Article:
The Battle for Azeroth is a collection of essays united under two opposing flags to paint a well-balanced portrait of World of Warcraft (WoW). Each chapter is from a different point of view covering a variety of topics. Although there is a lot of overlapping in topics, each is expressed so differently that it is never dull. Some essays share one writer’s excitement and enthusiasm, while some clearly despise the game and others still are self-proclaimed addicts dripping with sardonic humor.
The first thing that draws curious attention is that the opening chapter has a very nice picture of a Vah Shir-esque character. Which, ahem, are not in the WoW world, but are in the EQ world. The essay writers and the illustrators must not have communicated very well. Makes for an amused chuckle.
In the society of Massively Multiplayer Online Role Play Games (MMORPGs), a common theme in gaming is role playing. In “RP”, a player can further detach from their own reality. In the psyche of their character, a player can explore everything from drunken arena battles to marriage. The essay that focuses on in-game relationships, from gaming friendships to much more, lays out the phenomenon with what feels like slight sarcasm and amusement. Nancy Berman’s insights, particularly her final thoughts on the matter, are definitely worth a giggle or two.
Any modern gamer will appreciate the reconstruction of the clichéd image of the obsessive, nerdy online addict. In actuality today, the world of gaming seems to now be populated by men with careers and healthy, happy families. Often, their wives play with them, too. Another of the essays delves deeply into the evolution of MMORPGs, beginning with pen and paper games like Dungeons & Dragons. The terribly serious condition known as Altitus - in which the victim is known, sadly, as an Altaholic - is explored in depth with much tongue-in-cheek sincerity in yet another humorous essay. Having no such illness with my own ninety-seven main characters, I, of course, can comment no further other than to say their essay is quite complete. The conversations between the “alts” says it all.
Some pieces are more entertaining and informative than others, but when taking the collection as a whole, the reader is left with mingled feelings of amusement and distress. Players come away feeling a smug knowledge and that familiar itch to log in. Non-players will put the book down in utter disgust and congratulate themselves for not falling into that trap. Whichever you are, this book offers a huge base of knowledge for happy obsessions of Horde vs Alliance, or fodder to fuel your arguments against Warcraft playing. The single most fascinating and controversial facet of game playing is addressed in chapter nine: “Can you imagine killing yourself or another person because of a computer game?” The question has been given much press time, in the wake of MMORPG-related incidents in the real world. The chapter written about extremes within the realm of online gaming answers sensitive questions informatively, even offering outside resources for game addicts.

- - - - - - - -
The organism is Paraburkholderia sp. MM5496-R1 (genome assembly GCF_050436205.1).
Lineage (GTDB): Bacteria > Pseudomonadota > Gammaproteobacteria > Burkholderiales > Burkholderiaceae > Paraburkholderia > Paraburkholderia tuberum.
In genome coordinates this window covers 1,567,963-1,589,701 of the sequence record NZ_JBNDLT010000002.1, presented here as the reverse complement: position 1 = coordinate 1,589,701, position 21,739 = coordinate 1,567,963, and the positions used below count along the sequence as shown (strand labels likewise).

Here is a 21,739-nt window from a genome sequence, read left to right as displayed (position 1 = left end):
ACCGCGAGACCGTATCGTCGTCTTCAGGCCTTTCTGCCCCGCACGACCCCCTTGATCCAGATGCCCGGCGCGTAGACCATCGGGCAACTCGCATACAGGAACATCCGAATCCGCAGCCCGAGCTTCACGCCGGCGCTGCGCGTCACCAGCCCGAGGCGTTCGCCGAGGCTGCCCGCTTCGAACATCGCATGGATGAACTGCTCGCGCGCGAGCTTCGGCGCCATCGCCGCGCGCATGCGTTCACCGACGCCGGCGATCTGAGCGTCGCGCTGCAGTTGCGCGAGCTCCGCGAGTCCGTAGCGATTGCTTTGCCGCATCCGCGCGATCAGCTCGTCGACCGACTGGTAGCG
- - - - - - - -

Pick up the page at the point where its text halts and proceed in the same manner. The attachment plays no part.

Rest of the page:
The longest of the essays is a multi-chapter breakdown of the possible real-world historical roots of each race and class available to be played in game. With each class, the writer makes a truly exhaustive delve into historical references and dates from around the world. He cites everything from Native American cultures to shamans in the ice age to the more recent renowned influences of J.R.R. Tolkien and Terry Pratchett. The unexpected source for a wealth of guidance is the Bible. Chris McCubbin goes so far as to suggest that playing WoW gets us back in touch with our earliest roots. Well, if it is for history…
Covering everything from virtually real societies that spring up within realms to girl gamer populations - is that a myth, or are there really girls playing games now? - to thriving but fickle economies, the essays truly cover every aspect of Azeroth. It is very informative and potentially emotional for players and staunch non-players alike. Light is shed on the mysteries of virtual deaths, the costs of armor and its upgrades and upkeep, and the confusions of the strange codes “spoken” in on-line games. As a whole, it is very well-written, and entertaining with so many points of views. Edited by Bill Fawcett, The Battle for Azeroth: Adventure, Alliance, and Addiction in the World of Warcraft offers exhaustive insights and endless curiosities.